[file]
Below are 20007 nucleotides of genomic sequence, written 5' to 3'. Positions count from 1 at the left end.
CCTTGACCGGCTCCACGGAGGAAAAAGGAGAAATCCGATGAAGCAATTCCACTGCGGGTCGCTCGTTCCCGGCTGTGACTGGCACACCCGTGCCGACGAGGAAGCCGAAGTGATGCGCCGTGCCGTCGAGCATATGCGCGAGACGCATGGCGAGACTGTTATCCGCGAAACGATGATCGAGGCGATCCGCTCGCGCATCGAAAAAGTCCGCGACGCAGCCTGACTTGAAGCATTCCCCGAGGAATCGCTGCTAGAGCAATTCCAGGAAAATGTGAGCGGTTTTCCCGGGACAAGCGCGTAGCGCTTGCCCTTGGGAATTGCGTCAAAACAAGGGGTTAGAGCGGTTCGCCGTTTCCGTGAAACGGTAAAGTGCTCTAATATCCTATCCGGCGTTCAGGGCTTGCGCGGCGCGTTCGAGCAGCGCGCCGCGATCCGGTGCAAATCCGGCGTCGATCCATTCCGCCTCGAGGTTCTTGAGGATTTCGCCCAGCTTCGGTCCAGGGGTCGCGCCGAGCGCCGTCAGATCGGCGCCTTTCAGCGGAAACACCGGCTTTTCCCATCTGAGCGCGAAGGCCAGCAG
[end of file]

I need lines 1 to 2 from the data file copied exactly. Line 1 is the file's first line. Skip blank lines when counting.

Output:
Below are 20007 nucleotides of genomic sequence, written 5' to 3'. Positions count from 1 at the left end.
CCTTGACCGGCTCCACGGAGGAAAAAGGAGAAATCCGATGAAGCAATTCCACTGCGGGTCGCTCGTTCCCGGCTGTGACTGGCACACCCGTGCCGACGAGGAAGCCGAAGTGATGCGCCGTGCCGTCGAGCATATGCGCGAGACGCATGGCGAGACTGTTATCCGCGAAACGATGATCGAGGCGATCCGCTCGCGCATCGAAAAAGTCCGCGACGCAGCCTGACTTGAAGCATTCCCCGAGGAATCGCTGCTAGAGCAATTCCAGGAAAATGTGAGCGGTTTTCCCGGGACAAGCGCGTAGCGCTTGCCCTTGGGAATTGCGTCAAAACAAGGGGTTAGAGCGGTTCGCCGTTTCCGTGAAACGGTAAAGTGCTCTAATATCCTATCCGGCGTTCAGGGCTTGCGCGGCGCGTTCGAGCAGCGCGCCGCGATCCGGTGCAAATCCGGCGTCGATCCATTCCGCCTCGAGGTTCTTGAGGATTTCGCCCAGCTTCGGTCCAGGGGTCGCGCCGAGCGCCGTCAGATCGGCGCCTTTCAGCGGAAACACCGGCTTTTCCCATCTGAGCGCGAAGGCCAGCAG